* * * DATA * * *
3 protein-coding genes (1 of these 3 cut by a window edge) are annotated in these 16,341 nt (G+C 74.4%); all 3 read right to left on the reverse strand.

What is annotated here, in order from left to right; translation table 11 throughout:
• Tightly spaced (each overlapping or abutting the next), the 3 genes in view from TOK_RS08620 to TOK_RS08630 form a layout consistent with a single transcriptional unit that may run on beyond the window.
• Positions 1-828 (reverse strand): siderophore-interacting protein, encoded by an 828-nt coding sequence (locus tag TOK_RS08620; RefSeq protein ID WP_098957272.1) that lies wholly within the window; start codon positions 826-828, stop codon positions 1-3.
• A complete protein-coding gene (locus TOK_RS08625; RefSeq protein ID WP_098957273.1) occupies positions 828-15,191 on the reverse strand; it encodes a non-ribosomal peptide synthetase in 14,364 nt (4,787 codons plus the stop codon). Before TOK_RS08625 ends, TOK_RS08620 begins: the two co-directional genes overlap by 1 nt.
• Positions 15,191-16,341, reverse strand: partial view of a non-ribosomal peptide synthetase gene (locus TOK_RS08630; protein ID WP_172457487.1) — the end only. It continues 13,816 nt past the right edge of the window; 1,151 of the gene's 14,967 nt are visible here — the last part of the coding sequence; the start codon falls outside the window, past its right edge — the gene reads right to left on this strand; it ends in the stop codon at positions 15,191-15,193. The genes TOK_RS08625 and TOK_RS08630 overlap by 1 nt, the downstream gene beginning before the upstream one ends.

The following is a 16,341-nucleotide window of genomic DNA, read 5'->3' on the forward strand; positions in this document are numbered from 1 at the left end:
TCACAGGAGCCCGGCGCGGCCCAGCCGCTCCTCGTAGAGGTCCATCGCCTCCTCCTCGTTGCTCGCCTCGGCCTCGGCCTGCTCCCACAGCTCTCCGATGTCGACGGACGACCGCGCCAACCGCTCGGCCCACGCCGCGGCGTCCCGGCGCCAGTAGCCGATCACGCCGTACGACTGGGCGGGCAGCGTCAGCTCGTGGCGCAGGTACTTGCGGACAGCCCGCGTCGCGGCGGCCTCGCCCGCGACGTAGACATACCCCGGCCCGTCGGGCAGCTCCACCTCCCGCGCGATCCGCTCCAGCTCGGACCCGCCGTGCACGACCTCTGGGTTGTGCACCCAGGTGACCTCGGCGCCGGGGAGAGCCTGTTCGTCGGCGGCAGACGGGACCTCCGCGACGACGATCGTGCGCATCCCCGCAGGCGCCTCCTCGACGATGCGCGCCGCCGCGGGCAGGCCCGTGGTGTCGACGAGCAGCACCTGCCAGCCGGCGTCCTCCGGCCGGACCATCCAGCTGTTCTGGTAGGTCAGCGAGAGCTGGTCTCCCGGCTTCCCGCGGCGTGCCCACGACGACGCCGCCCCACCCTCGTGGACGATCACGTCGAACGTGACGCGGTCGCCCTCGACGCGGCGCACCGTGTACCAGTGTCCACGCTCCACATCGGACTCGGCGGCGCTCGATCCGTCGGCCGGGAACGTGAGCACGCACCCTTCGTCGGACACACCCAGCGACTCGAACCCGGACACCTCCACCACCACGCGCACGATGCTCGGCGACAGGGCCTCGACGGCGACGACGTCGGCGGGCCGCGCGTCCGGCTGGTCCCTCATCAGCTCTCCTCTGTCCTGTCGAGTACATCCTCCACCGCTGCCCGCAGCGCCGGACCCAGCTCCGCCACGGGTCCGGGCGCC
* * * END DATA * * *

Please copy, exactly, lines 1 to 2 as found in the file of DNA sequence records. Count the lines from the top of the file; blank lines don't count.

3 protein-coding genes (1 of these 3 cut by a window edge) are annotated in these 16,341 nt (G+C 74.4%); all 3 read right to left on the reverse strand.

What is annotated here, in order from left to right; translation table 11 throughout: